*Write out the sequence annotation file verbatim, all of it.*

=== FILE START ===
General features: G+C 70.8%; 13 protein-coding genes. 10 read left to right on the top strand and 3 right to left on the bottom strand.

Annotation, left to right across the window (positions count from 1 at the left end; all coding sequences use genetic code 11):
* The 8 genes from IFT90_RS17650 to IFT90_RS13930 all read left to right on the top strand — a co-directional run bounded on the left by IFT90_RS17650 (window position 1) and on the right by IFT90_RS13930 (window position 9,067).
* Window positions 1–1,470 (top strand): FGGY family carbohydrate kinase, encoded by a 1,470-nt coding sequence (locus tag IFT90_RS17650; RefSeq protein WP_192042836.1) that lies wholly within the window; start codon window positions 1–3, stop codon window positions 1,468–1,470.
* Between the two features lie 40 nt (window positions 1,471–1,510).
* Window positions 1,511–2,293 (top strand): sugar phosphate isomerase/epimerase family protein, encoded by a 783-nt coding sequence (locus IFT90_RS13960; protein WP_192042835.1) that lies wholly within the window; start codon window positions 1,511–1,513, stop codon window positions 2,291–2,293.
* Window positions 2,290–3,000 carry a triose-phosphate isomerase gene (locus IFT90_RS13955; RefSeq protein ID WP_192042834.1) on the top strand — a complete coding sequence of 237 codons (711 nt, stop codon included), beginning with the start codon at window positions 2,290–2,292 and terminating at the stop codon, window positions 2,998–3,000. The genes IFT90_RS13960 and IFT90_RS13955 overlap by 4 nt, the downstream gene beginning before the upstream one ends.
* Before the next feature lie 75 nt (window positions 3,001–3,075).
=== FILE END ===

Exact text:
General features: G+C 70.8%; 13 protein-coding genes. 10 read left to right on the top strand and 3 right to left on the bottom strand.

Annotation, left to right across the window (positions count from 1 at the left end; all coding sequences use genetic code 11):
* The 8 genes from IFT90_RS17650 to IFT90_RS13930 all read left to right on the top strand — a co-directional run bounded on the left by IFT90_RS17650 (window position 1) and on the right by IFT90_RS13930 (window position 9,067).
* Window positions 1–1,470 (top strand): FGGY family carbohydrate kinase, encoded by a 1,470-nt coding sequence (locus tag IFT90_RS17650; RefSeq protein WP_192042836.1) that lies wholly within the window; start codon window positions 1–3, stop codon window positions 1,468–1,470.
* Between the two features lie 40 nt (window positions 1,471–1,510).
* Window positions 1,511–2,293 (top strand): sugar phosphate isomerase/epimerase family protein, encoded by a 783-nt coding sequence (locus IFT90_RS13960; protein WP_192042835.1) that lies wholly within the window; start codon window positions 1,511–1,513, stop codon window positions 2,291–2,293.
* Window positions 2,290–3,000 carry a triose-phosphate isomerase gene (locus IFT90_RS13955; RefSeq protein ID WP_192042834.1) on the top strand — a complete coding sequence of 237 codons (711 nt, stop codon included), beginning with the start codon at window positions 2,290–2,292 and terminating at the stop codon, window positions 2,998–3,000. The genes IFT90_RS13960 and IFT90_RS13955 overlap by 4 nt, the downstream gene beginning before the upstream one ends.
* Before the next feature lie 75 nt (window positions 3,001–3,075).